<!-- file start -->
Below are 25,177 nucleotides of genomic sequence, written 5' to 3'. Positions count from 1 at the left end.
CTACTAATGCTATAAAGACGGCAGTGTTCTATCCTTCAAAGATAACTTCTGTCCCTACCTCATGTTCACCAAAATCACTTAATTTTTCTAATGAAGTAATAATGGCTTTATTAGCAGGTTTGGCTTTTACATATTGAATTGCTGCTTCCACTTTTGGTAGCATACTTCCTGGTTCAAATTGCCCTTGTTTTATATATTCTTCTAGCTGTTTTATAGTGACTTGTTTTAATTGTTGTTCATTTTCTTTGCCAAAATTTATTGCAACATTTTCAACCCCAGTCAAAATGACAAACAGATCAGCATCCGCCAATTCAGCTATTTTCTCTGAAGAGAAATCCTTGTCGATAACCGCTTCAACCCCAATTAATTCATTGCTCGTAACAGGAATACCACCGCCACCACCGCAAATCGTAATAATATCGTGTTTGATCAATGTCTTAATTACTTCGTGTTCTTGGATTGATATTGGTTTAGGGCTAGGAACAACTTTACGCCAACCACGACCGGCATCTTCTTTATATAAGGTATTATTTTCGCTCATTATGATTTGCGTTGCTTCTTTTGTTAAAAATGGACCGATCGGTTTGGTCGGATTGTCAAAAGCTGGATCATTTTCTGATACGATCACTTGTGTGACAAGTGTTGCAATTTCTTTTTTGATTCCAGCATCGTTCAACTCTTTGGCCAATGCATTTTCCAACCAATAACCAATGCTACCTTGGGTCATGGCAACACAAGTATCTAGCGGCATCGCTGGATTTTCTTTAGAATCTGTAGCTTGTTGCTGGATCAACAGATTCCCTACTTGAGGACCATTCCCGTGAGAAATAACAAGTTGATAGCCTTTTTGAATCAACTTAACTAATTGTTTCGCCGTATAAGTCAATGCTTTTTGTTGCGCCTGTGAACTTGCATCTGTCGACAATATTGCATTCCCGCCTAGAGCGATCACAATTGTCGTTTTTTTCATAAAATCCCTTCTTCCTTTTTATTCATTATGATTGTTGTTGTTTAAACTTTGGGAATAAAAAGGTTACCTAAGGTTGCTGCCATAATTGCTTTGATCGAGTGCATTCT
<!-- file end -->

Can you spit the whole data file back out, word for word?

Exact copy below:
Below are 25,177 nucleotides of genomic sequence, written 5' to 3'. Positions count from 1 at the left end.
CTACTAATGCTATAAAGACGGCAGTGTTCTATCCTTCAAAGATAACTTCTGTCCCTACCTCATGTTCACCAAAATCACTTAATTTTTCTAATGAAGTAATAATGGCTTTATTAGCAGGTTTGGCTTTTACATATTGAATTGCTGCTTCCACTTTTGGTAGCATACTTCCTGGTTCAAATTGCCCTTGTTTTATATATTCTTCTAGCTGTTTTATAGTGACTTGTTTTAATTGTTGTTCATTTTCTTTGCCAAAATTTATTGCAACATTTTCAACCCCAGTCAAAATGACAAACAGATCAGCATCCGCCAATTCAGCTATTTTCTCTGAAGAGAAATCCTTGTCGATAACCGCTTCAACCCCAATTAATTCATTGCTCGTAACAGGAATACCACCGCCACCACCGCAAATCGTAATAATATCGTGTTTGATCAATGTCTTAATTACTTCGTGTTCTTGGATTGATATTGGTTTAGGGCTAGGAACAACTTTACGCCAACCACGACCGGCATCTTCTTTATATAAGGTATTATTTTCGCTCATTATGATTTGCGTTGCTTCTTTTGTTAAAAATGGACCGATCGGTTTGGTCGGATTGTCAAAAGCTGGATCATTTTCTGATACGATCACTTGTGTGACAAGTGTTGCAATTTCTTTTTTGATTCCAGCATCGTTCAACTCTTTGGCCAATGCATTTTCCAACCAATAACCAATGCTACCTTGGGTCATGGCAACACAAGTATCTAGCGGCATCGCTGGATTTTCTTTAGAATCTGTAGCTTGTTGCTGGATCAACAGATTCCCTACTTGAGGACCATTCCCGTGAGAAATAACAAGTTGATAGCCTTTTTGAATCAACTTAACTAATTGTTTCGCCGTATAAGTCAATGCTTTTTGTTGCGCCTGTGAACTTGCATCTGTCGACAATATTGCATTCCCGCCTAGAGCGATCACAATTGTCGTTTTTTTCATAAAATCCCTTCTTCCTTTTTATTCATTATGATTGTTGTTGTTTAAACTTTGGGAATAAAAAGGTTACCTAAGGTTGCTGCCATAATTGCTTTGATCGAGTGCATTCT